least expensive nutrient (when compared to carbohydrate and protein) and provides for
greater satiety (feeling of "fullness" after eating) than both carbohydrate and protein."
e. Physical Condition. The patient may not feel well enough or strong enough
to eat. Encourage the patient to eat without forcing him to do so. Encourage him to
feed himself, so that he will not feel helpless.
f. Cultural Heritage. Food preferences are closely tied to culture and religion.
Understanding these preferences will enable you to assist the patient in reaching and
maintaining good nutritional health.
(1) African-Americans. Food habits may be based on West Indian, African,
or regional American influences. The majority of African-Americans are lactose
intolerant and avoid milk but can tolerate cheese, yogurt, and ice cream. African-
Americans who have been in the US for many generations have similar eating patterns
to other Americans. Their diets are rich in fat, salt, sugar, and starches. Those who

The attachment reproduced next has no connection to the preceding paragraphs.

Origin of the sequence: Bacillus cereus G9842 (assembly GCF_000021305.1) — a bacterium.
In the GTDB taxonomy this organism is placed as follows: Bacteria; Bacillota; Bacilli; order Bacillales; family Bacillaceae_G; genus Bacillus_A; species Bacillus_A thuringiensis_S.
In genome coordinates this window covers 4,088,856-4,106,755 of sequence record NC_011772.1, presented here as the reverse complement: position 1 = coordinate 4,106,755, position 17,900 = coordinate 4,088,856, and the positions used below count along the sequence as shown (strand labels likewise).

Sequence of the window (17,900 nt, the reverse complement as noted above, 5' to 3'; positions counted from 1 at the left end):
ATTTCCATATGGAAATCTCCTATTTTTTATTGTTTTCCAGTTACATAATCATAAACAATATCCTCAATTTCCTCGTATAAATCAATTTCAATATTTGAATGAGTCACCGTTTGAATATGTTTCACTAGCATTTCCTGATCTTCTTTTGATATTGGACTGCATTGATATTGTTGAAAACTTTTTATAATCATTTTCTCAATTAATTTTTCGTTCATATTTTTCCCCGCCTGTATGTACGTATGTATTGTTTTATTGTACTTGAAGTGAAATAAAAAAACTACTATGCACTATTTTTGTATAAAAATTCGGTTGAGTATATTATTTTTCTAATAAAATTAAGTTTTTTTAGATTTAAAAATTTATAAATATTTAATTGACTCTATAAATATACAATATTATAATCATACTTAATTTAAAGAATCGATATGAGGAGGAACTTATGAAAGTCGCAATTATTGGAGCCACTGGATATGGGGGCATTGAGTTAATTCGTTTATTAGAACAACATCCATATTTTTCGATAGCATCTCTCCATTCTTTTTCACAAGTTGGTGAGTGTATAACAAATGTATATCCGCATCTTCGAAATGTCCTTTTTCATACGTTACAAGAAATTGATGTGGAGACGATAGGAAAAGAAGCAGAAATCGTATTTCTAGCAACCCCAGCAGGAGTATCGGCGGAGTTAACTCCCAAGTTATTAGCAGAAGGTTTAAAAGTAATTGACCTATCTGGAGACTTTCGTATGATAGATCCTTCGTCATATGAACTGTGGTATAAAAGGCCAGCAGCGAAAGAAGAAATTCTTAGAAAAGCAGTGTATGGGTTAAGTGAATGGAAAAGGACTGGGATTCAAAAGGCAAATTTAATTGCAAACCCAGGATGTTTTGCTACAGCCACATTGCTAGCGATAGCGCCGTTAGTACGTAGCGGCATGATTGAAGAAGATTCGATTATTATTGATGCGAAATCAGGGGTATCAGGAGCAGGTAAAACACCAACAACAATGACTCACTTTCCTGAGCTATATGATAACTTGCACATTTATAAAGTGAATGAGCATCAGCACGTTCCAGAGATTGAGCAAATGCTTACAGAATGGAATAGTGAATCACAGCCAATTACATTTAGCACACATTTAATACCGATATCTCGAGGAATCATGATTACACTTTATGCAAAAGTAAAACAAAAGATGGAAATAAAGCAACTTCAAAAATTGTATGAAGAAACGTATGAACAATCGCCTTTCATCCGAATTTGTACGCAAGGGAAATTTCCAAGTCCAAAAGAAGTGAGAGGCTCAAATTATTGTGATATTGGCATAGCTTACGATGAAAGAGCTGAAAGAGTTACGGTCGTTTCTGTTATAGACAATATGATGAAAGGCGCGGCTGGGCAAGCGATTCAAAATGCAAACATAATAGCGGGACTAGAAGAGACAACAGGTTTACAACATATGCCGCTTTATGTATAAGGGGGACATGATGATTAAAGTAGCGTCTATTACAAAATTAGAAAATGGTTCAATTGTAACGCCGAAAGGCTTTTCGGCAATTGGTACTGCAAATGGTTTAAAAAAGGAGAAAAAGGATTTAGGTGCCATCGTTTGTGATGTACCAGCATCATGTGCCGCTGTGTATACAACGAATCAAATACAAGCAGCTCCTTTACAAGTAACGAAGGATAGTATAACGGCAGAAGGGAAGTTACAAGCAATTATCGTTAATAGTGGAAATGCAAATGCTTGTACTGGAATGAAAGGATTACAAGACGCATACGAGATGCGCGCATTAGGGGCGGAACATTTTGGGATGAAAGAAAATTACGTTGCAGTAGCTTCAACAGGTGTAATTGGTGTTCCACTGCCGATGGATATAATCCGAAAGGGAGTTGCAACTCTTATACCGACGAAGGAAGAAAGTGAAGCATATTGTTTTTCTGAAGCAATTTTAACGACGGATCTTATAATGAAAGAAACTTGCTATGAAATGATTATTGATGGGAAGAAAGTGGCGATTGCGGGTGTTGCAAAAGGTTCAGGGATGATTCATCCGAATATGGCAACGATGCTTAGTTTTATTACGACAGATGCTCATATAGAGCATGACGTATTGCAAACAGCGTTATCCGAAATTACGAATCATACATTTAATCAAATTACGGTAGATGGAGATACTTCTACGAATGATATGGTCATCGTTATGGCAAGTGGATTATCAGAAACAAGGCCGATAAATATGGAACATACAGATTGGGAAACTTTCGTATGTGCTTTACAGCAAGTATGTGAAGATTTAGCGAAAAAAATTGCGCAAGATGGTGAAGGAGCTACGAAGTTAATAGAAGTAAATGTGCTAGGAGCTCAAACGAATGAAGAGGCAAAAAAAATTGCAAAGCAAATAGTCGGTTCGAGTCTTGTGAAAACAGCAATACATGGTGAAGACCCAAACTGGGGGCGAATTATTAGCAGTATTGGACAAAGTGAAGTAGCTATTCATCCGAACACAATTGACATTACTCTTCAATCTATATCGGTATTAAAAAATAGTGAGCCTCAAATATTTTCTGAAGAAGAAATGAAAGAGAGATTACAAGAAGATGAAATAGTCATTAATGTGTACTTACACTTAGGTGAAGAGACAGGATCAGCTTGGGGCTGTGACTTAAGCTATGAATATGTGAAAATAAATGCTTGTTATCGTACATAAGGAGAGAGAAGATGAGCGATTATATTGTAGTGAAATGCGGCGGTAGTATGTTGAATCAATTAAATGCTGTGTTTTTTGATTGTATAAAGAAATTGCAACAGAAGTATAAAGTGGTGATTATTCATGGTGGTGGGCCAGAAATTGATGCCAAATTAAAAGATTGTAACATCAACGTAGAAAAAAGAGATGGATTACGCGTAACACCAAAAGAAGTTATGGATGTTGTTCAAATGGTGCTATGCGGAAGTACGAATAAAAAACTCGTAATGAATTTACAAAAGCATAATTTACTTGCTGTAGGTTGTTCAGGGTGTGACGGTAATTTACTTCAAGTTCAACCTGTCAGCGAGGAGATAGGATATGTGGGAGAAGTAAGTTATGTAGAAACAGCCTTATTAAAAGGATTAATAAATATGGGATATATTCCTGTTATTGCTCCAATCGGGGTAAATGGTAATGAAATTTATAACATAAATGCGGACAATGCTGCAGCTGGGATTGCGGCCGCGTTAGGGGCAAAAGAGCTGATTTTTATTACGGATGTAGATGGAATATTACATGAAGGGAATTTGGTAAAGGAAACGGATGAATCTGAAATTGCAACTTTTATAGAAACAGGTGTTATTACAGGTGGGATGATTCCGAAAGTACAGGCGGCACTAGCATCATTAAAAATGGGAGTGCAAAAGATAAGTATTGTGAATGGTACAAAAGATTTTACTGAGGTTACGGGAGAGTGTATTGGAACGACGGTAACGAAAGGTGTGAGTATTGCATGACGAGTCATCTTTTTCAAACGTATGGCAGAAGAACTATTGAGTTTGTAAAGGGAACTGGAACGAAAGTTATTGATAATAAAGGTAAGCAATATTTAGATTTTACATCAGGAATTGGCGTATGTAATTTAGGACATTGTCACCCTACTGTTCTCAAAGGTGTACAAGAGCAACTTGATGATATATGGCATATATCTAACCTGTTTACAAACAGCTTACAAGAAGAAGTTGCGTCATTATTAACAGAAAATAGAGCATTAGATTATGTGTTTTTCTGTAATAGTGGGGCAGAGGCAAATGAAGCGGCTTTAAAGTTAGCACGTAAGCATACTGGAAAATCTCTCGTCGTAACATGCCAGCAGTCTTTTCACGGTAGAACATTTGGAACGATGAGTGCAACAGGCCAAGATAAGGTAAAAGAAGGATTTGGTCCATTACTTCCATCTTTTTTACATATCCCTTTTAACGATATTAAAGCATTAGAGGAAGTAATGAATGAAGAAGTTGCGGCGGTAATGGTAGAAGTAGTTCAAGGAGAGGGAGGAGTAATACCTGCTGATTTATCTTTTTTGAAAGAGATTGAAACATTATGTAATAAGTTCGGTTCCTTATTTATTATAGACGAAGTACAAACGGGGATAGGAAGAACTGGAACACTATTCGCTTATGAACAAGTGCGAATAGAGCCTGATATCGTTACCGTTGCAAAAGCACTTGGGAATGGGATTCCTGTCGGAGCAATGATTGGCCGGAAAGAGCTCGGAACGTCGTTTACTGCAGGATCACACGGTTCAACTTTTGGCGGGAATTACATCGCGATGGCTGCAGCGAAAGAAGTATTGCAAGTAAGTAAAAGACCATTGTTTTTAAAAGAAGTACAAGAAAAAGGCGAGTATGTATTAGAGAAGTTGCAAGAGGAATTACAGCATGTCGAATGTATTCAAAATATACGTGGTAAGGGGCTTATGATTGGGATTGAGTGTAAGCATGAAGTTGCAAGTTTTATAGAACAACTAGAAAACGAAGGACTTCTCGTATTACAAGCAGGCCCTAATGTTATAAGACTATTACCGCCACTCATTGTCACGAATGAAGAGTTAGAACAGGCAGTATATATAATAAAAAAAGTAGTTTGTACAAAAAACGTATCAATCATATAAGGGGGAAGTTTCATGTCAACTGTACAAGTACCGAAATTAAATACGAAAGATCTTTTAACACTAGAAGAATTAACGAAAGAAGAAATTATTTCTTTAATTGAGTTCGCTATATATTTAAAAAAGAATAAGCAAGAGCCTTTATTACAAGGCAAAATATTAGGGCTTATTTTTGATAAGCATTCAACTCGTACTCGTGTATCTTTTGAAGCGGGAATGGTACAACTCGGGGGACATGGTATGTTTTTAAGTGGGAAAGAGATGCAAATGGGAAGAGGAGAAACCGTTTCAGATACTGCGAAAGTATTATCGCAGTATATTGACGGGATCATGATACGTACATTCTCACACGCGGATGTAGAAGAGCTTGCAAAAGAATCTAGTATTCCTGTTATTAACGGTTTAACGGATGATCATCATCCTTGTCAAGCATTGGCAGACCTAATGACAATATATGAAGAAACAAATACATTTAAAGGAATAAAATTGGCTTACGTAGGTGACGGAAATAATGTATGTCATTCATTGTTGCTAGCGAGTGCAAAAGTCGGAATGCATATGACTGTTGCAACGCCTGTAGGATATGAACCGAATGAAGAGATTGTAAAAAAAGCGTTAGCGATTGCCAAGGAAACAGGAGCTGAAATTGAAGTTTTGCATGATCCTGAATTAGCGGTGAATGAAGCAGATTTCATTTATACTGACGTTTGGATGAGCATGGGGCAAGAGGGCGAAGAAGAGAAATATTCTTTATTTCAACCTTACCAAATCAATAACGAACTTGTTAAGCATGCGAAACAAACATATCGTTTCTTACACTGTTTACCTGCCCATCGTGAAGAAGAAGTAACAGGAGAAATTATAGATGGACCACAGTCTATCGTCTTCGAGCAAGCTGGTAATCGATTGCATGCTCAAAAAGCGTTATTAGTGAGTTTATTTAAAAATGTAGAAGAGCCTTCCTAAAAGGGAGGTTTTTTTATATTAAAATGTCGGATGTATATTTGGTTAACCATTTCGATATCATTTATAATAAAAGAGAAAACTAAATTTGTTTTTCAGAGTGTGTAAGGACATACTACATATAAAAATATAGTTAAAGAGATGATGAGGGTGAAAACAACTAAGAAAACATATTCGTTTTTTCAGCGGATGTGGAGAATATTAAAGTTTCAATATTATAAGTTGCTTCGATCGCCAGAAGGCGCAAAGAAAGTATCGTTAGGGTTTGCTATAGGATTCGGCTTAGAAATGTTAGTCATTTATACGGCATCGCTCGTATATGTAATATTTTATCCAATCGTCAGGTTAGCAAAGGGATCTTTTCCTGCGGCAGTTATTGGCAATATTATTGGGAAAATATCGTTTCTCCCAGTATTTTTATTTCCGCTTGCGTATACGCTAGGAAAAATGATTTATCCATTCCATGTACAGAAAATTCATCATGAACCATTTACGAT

have recently immigrated to the US eat the staple rice and bean combination, yams,
and tropical fruits.
(2) Hispanic-Americans. The Hispanic population is thought to be 60
percent Mexican, 18 percent Central and South American, 15 percent Puerto Rican,
and 7 percent Cuban. They are a varied group having different food habits.
(a) Mexican-Americans eat tortillas, rice and beans with most meals.
Meats are heavily spiced, and often chopped or ground. Adults use limited amounts of
milk and milk products, but enjoy sweet baked desserts, sweetened beverages such as
hot chocolate and carbonated drinks.
(b) Puerto Ricans tend to adopt American food habits. Traditional
meals include white rice cooked with lard and served with beans. Some practice the
"hot-cold" theory in the treatment of illness with food.
(c) Cuban-Americans use rice and beans extensively and meat is
served if income is sufficient. Children drink milk but adults use milk only in coffee.
(3) Chinese-Americans. A common dietary principle is "Fan-tsai." Fan is
the grain and tsai are the vegetables or other items served at the meal. Chinese-
Americans obtain 80 percent of their calories from grains and 20 percent from
vegetables, fruits, animal protein, and fats. Most adults dislike milk and cheese.
Lactose intolerance is common.
(4) Japanese-American. Most Japanese-American's eating habits are
Westernized. Traditional meals are light and little animal fat is used. The major starch
used is rice. Meals contain fish, soup, fresh or pickled vegetables, and tea.